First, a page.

NFL Evolution will feature a guest columnist every Tuesday, each with a different viewpoint of player health and safety from the youth level to pro football.
By Dr. Joseph F. Waeckerle, NFL Evolution columnist
People who sustain a concussion and their families are often given conflicting advice regarding diagnosis and management. Only in the last decade or so brain injury specialists have begun to use sophisticated technology to better define what is happening to the brain and nervous system after a head injury produces symptoms consistent with a concussion.
However, there are still misconceptions about what is the "best practice" approach to diagnosis and management that require our consideration.
A concussion is a brain injury and should be taken seriously. While the severity of a concussion may vary in an injured person, they all have a brain injury that requires skillful medical evaluation and proper management. The potential for short- or long-term complications after a brain injury demand medical care by competent health care professionals experienced in concussion care.
All concussions are different. No two are the same. And, even in the same person, a repeat concussion may present a different picture. Each person is unique, each brain is unique, and the brain is very dynamic and constantly changing over time.
As a result, the person who suffers from a brain injury displays symptoms and signs that are characteristic for that individual at that time. There are common symptoms and signs suggesting a concussion, but a complete concussion exam provides valuable information leading to the proper diagnosis and management of the brain injury.
Just as no two concussions present the same, the management plans must necessarily be individualized to the concussed patient. There are no standard approaches to management and recovery such as "two weeks of rest for a mild concussion." Each concussed person is carefully monitored and advised by the health care specialist regarding the best approach to complete recovery.
Short-term complications such as prolonged symptoms like a headache or prolonged signs like balance problems must be addressed and managed carefully. Potential long-term complications, while controversial as to who is at risk, can best be avoided by proper conservative care.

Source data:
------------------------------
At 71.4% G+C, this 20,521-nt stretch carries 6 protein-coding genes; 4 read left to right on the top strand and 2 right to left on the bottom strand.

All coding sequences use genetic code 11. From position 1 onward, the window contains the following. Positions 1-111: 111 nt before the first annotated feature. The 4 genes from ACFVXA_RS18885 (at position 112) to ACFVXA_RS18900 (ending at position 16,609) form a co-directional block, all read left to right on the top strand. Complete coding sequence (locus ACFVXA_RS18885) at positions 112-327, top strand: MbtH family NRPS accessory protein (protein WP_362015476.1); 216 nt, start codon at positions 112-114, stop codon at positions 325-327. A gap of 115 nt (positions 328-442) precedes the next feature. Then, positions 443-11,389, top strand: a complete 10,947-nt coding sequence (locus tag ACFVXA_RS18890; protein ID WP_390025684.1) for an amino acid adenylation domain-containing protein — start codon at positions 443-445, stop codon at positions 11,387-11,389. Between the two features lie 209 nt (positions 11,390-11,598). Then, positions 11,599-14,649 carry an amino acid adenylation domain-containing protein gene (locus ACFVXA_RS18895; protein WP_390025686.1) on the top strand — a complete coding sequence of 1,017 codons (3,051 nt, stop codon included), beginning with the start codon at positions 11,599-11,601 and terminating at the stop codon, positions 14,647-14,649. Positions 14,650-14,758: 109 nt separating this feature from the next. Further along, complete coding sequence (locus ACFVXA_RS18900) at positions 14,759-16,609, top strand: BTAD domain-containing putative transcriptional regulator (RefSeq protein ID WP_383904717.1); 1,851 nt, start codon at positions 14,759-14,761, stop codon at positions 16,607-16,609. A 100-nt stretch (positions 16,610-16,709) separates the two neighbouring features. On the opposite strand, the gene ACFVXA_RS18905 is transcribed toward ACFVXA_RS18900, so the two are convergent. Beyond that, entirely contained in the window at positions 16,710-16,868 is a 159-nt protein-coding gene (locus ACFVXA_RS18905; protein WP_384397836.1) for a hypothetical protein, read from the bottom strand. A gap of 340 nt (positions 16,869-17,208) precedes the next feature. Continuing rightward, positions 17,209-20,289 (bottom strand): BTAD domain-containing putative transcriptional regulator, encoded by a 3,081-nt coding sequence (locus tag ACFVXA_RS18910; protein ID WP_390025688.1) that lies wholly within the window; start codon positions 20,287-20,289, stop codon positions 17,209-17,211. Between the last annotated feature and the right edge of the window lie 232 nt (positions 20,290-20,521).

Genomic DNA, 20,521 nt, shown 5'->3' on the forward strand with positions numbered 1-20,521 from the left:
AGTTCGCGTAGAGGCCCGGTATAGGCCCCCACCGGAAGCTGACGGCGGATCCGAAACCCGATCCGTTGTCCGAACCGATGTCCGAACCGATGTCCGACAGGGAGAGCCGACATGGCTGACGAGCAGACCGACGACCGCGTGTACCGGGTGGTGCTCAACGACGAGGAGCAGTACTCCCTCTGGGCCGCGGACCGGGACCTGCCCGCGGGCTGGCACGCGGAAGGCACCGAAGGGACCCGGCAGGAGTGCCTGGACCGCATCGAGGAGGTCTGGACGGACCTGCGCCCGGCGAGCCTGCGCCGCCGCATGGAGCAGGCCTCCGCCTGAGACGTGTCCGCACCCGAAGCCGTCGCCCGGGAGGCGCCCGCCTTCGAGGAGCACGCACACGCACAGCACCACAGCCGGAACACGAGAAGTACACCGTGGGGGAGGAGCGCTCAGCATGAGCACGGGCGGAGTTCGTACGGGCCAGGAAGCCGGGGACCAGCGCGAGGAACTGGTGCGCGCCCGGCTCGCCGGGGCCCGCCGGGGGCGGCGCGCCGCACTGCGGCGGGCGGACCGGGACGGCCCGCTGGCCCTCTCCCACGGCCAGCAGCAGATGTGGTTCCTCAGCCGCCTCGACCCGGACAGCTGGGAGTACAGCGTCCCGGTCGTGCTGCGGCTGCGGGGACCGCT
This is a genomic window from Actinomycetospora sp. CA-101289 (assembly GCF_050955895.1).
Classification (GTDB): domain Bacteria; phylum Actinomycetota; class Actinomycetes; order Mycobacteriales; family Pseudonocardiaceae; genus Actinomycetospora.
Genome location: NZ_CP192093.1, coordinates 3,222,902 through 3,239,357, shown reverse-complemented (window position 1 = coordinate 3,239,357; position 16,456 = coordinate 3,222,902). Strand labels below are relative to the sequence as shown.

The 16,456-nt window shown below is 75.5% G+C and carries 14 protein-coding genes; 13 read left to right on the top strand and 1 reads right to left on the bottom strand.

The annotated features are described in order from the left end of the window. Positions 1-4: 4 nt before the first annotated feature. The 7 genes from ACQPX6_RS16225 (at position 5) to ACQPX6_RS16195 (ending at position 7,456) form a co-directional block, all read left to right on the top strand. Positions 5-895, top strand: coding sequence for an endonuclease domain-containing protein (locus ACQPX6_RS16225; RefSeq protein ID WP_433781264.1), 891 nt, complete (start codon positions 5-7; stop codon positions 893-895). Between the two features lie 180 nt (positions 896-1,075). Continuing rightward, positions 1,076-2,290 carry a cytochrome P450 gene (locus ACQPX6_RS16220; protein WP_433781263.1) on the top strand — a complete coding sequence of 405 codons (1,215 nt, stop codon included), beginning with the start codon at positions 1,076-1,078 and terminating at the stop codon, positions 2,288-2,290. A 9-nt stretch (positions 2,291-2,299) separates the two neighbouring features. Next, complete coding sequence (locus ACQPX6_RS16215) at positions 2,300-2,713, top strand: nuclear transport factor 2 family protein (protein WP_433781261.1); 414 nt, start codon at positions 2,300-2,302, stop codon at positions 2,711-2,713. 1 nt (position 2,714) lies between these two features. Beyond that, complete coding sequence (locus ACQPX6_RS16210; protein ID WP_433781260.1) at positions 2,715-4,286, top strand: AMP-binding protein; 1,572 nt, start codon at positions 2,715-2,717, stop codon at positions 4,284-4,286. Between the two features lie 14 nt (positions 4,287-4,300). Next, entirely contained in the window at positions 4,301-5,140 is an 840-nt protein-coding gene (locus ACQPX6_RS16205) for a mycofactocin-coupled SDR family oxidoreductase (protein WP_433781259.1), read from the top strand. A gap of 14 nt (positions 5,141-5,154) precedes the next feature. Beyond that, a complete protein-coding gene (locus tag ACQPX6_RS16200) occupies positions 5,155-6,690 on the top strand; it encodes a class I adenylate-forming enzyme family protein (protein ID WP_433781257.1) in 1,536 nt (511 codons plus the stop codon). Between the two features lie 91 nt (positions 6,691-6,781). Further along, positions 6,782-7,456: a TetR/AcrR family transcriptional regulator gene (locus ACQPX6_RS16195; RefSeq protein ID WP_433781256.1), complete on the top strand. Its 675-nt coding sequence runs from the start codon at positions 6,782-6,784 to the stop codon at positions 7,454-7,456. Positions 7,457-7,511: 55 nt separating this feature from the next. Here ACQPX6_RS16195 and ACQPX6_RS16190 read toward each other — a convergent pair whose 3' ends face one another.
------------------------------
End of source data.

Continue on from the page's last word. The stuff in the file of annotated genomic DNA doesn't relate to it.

Standardized concussion classification schemes with their management recommendations, such as "mild, moderate and severe" based on loss of consciousness or presence of memory loss, are no longer valid. With the development of sophisticated technology -- including brain imaging techniques that can detail functions at the cellular and subcellular level -- medical researchers have provided a clearer picture of the initial injury, subsequent injury and healing response.
Also, factors that promote proper healing and recovery have been better defined. While much remains to be discovered, concussion specialists can now provide a more tailored management plan to each individual patient.
All concussions initially require brain and body rest as a first-line treatment. The brain requires a significant amount of energy, oxygen and blood supply to function properly. A brain injury limits the availability of these three essential components for brain function. Therefore, any mental activities that increase brain cell work requiring more energy, oxygen or blood supply might further stress the already injured brain, complicating the injury or healing response.
So too, any physical activity that results in energy, oxygen, or blood supply to be shunted to another part of the body limits the availability of these requirements for the brain resulting in decrease availability to the injured brain. The overall principle is maintain supply and do not increase demand.
On a specific note, once a concussed person has been properly medically evaluated, the patient profits from sleep and rest. Authorities do not recommend waking up the patient with a concussion to check them, as their sleep is important to their recovery.
Dr. Joseph F. Waeckerle is clinical professor of emergency medicine at the University of Missouri-Kansas City School of Medicine. He also is editor emeritus of Annals of Emergency Medicine. He has practiced Emergency Medicine and Sports Medicine and has been a team physician at the grade school, high school, college, and profession level for over 30 years. He currently serves on the NFL Head, Neck, and Spine Injury Committee and the Mackey White Brain Injury Committee of the NFL Players Association.